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The port of Nagoya – which shifted 2.68 million shipping containers and 164 million tons of cargo in 2022 – has moved precious few in the last 24 hours after finding itself the latest victim of Russia’s notorious LockBit ransomware gang.

The facility’s operators have posted a trio of updates detailing the incident – the first of which, dated July 5, states that ransomware is the reason for a halt to cargo movements. Japanese media have reported substantial disruptions at the port and named LockBit as the culprit.

Machine translation of the port’s most recent announcement suggests systems were restored early on Thursday, Japan time, and operations should resume in the afternoon. Nagoya Port has not said if it paid a ransom.

Nagoya boasts it’s been Japan’s largest and busiest port for 21 years running, including its status as a primary through-point for automotive giant Toyota. That makes this incident a very unwelcome supply chain interruption – and demonstrating why the likes of LockBit would consider it a target.

The US Cybersecurity and Infrastructure Security Agency’s (CISA) assessment of LockBit is that it’s a ransomware-as-a-service operator that works with affiliates that conduct attacks. CISA rated the outfit 2022’s most prolific ransomware operator, and as clever enough that it often changes tactics to avoid detection.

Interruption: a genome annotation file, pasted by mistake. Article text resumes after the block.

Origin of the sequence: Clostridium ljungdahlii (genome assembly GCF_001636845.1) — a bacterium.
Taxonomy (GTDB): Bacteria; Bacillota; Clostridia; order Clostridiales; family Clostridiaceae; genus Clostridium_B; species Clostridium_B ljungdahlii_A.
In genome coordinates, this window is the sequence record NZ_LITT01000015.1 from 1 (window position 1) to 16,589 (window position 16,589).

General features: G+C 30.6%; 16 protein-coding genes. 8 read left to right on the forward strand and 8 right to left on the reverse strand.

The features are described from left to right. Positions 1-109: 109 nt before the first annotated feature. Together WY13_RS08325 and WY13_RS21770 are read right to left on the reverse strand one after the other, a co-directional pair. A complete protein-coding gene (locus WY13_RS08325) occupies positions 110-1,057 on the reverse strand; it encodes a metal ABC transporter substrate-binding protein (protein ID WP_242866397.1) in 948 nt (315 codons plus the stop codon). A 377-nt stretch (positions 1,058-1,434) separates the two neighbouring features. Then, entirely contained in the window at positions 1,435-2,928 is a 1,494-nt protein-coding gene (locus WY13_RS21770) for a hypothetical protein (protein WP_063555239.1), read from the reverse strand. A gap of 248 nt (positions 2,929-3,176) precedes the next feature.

It’s also cheeky: CISA believes it has staged publicity stunts such as paying people to get LockBit tattoos as part of its efforts to recruit affiliates.

Those activities have been successful. Infosec agencies from seven nations recently issued a joint advisory in which they estimated that since 2020 LockBit has cost victims in the US alone over $90 million – the result of around 1,700 attacks.

Among its victims are suppliers to Taiwanese chipmaking titan TSMC and SpaceX.

The gang is not invulnerable, though. In June 2023 the FBI cuffed a Russian man suspected of being a member, and is pursuing at least two other cases against alleged operatives. ®

Source: TheRegister   By: Simon Sharwood

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